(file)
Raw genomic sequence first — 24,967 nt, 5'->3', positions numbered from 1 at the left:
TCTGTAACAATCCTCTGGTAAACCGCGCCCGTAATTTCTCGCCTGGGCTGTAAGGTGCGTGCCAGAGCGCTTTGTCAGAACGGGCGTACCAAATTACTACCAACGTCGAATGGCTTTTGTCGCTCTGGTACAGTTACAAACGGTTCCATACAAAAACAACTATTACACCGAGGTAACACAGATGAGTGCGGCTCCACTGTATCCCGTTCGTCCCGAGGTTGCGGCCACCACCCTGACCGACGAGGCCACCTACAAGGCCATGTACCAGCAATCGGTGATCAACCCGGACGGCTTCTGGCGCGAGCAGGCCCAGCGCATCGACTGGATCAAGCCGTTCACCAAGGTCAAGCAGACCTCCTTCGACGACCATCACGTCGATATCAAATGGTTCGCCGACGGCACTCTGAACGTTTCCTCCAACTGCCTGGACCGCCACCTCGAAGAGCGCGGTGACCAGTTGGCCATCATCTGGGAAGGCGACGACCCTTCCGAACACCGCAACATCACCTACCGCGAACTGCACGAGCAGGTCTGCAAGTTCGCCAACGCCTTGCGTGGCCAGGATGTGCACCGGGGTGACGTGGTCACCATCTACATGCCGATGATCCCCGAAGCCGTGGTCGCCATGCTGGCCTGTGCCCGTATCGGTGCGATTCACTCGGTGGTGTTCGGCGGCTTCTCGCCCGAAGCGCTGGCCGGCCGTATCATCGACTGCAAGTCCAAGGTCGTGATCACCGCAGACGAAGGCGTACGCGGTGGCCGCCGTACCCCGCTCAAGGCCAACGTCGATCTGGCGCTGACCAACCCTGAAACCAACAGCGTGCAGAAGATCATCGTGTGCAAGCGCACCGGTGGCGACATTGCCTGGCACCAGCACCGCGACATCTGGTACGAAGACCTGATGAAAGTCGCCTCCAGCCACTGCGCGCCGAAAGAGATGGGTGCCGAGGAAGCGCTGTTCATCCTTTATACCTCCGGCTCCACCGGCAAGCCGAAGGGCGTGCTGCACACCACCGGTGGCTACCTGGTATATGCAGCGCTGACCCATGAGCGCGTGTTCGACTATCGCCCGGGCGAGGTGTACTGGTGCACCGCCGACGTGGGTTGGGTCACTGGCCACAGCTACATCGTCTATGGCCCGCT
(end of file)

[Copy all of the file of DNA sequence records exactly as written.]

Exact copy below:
Raw genomic sequence first — 24,967 nt, 5'->3', positions numbered from 1 at the left:
TCTGTAACAATCCTCTGGTAAACCGCGCCCGTAATTTCTCGCCTGGGCTGTAAGGTGCGTGCCAGAGCGCTTTGTCAGAACGGGCGTACCAAATTACTACCAACGTCGAATGGCTTTTGTCGCTCTGGTACAGTTACAAACGGTTCCATACAAAAACAACTATTACACCGAGGTAACACAGATGAGTGCGGCTCCACTGTATCCCGTTCGTCCCGAGGTTGCGGCCACCACCCTGACCGACGAGGCCACCTACAAGGCCATGTACCAGCAATCGGTGATCAACCCGGACGGCTTCTGGCGCGAGCAGGCCCAGCGCATCGACTGGATCAAGCCGTTCACCAAGGTCAAGCAGACCTCCTTCGACGACCATCACGTCGATATCAAATGGTTCGCCGACGGCACTCTGAACGTTTCCTCCAACTGCCTGGACCGCCACCTCGAAGAGCGCGGTGACCAGTTGGCCATCATCTGGGAAGGCGACGACCCTTCCGAACACCGCAACATCACCTACCGCGAACTGCACGAGCAGGTCTGCAAGTTCGCCAACGCCTTGCGTGGCCAGGATGTGCACCGGGGTGACGTGGTCACCATCTACATGCCGATGATCCCCGAAGCCGTGGTCGCCATGCTGGCCTGTGCCCGTATCGGTGCGATTCACTCGGTGGTGTTCGGCGGCTTCTCGCCCGAAGCGCTGGCCGGCCGTATCATCGACTGCAAGTCCAAGGTCGTGATCACCGCAGACGAAGGCGTACGCGGTGGCCGCCGTACCCCGCTCAAGGCCAACGTCGATCTGGCGCTGACCAACCCTGAAACCAACAGCGTGCAGAAGATCATCGTGTGCAAGCGCACCGGTGGCGACATTGCCTGGCACCAGCACCGCGACATCTGGTACGAAGACCTGATGAAAGTCGCCTCCAGCCACTGCGCGCCGAAAGAGATGGGTGCCGAGGAAGCGCTGTTCATCCTTTATACCTCCGGCTCCACCGGCAAGCCGAAGGGCGTGCTGCACACCACCGGTGGCTACCTGGTATATGCAGCGCTGACCCATGAGCGCGTGTTCGACTATCGCCCGGGCGAGGTGTACTGGTGCACCGCCGACGTGGGTTGGGTCACTGGCCACAGCTACATCGTCTATGGCCCGCT